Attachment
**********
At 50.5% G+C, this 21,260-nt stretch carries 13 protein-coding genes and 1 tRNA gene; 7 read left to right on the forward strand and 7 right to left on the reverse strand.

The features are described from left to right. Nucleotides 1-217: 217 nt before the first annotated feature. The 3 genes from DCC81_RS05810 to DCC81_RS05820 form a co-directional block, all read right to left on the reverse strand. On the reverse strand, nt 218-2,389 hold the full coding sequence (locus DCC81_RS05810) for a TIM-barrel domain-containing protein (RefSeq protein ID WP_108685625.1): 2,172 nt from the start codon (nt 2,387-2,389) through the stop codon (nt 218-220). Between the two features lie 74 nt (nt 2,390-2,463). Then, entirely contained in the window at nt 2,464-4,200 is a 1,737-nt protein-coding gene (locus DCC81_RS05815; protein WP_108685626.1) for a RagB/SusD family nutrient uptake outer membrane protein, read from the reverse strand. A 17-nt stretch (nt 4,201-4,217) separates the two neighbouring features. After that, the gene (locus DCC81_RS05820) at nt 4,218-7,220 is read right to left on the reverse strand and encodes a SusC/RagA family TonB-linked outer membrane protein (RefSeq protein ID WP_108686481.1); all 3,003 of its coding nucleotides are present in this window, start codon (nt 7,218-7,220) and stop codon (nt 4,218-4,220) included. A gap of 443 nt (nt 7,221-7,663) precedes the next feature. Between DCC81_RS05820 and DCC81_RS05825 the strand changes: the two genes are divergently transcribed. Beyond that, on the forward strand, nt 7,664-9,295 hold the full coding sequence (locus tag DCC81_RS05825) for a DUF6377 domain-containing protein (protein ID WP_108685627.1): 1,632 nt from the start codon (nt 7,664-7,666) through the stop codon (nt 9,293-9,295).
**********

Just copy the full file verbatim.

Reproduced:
At 50.5% G+C, this 21,260-nt stretch carries 13 protein-coding genes and 1 tRNA gene; 7 read left to right on the forward strand and 7 right to left on the reverse strand.

The features are described from left to right. Nucleotides 1-217: 217 nt before the first annotated feature. The 3 genes from DCC81_RS05810 to DCC81_RS05820 form a co-directional block, all read right to left on the reverse strand. On the reverse strand, nt 218-2,389 hold the full coding sequence (locus DCC81_RS05810) for a TIM-barrel domain-containing protein (RefSeq protein ID WP_108685625.1): 2,172 nt from the start codon (nt 2,387-2,389) through the stop codon (nt 218-220). Between the two features lie 74 nt (nt 2,390-2,463). Then, entirely contained in the window at nt 2,464-4,200 is a 1,737-nt protein-coding gene (locus DCC81_RS05815; protein WP_108685626.1) for a RagB/SusD family nutrient uptake outer membrane protein, read from the reverse strand. A 17-nt stretch (nt 4,201-4,217) separates the two neighbouring features. After that, the gene (locus DCC81_RS05820) at nt 4,218-7,220 is read right to left on the reverse strand and encodes a SusC/RagA family TonB-linked outer membrane protein (RefSeq protein ID WP_108686481.1); all 3,003 of its coding nucleotides are present in this window, start codon (nt 7,218-7,220) and stop codon (nt 4,218-4,220) included. A gap of 443 nt (nt 7,221-7,663) precedes the next feature. Between DCC81_RS05820 and DCC81_RS05825 the strand changes: the two genes are divergently transcribed. Beyond that, on the forward strand, nt 7,664-9,295 hold the full coding sequence (locus tag DCC81_RS05825) for a DUF6377 domain-containing protein (protein ID WP_108685627.1): 1,632 nt from the start codon (nt 7,664-7,666) through the stop codon (nt 9,293-9,295).